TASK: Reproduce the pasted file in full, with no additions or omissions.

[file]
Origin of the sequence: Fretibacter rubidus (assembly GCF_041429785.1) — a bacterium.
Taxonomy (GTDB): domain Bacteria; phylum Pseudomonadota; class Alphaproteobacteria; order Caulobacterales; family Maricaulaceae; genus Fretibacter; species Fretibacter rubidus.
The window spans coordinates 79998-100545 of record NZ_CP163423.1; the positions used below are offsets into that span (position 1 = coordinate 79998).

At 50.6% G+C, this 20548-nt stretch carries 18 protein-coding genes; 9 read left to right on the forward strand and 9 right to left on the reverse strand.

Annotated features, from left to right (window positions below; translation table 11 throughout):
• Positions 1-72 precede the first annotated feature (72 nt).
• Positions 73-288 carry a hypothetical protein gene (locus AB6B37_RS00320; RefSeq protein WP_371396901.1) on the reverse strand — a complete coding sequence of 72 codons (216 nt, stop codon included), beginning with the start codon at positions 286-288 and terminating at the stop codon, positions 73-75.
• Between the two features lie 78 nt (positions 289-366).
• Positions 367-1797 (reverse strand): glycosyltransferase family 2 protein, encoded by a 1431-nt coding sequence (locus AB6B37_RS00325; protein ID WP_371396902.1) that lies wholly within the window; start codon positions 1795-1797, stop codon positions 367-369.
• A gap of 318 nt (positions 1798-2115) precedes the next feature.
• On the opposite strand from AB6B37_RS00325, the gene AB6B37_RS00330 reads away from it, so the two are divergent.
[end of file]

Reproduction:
Origin of the sequence: Fretibacter rubidus (assembly GCF_041429785.1) — a bacterium.
Taxonomy (GTDB): domain Bacteria; phylum Pseudomonadota; class Alphaproteobacteria; order Caulobacterales; family Maricaulaceae; genus Fretibacter; species Fretibacter rubidus.
The window spans coordinates 79998-100545 of record NZ_CP163423.1; the positions used below are offsets into that span (position 1 = coordinate 79998).

At 50.6% G+C, this 20548-nt stretch carries 18 protein-coding genes; 9 read left to right on the forward strand and 9 right to left on the reverse strand.

Annotated features, from left to right (window positions below; translation table 11 throughout):
• Positions 1-72 precede the first annotated feature (72 nt).
• Positions 73-288 carry a hypothetical protein gene (locus AB6B37_RS00320; RefSeq protein WP_371396901.1) on the reverse strand — a complete coding sequence of 72 codons (216 nt, stop codon included), beginning with the start codon at positions 286-288 and terminating at the stop codon, positions 73-75.
• Between the two features lie 78 nt (positions 289-366).
• Positions 367-1797 (reverse strand): glycosyltransferase family 2 protein, encoded by a 1431-nt coding sequence (locus AB6B37_RS00325; protein ID WP_371396902.1) that lies wholly within the window; start codon positions 1795-1797, stop codon positions 367-369.
• A gap of 318 nt (positions 1798-2115) precedes the next feature.
• On the opposite strand from AB6B37_RS00325, the gene AB6B37_RS00330 reads away from it, so the two are divergent.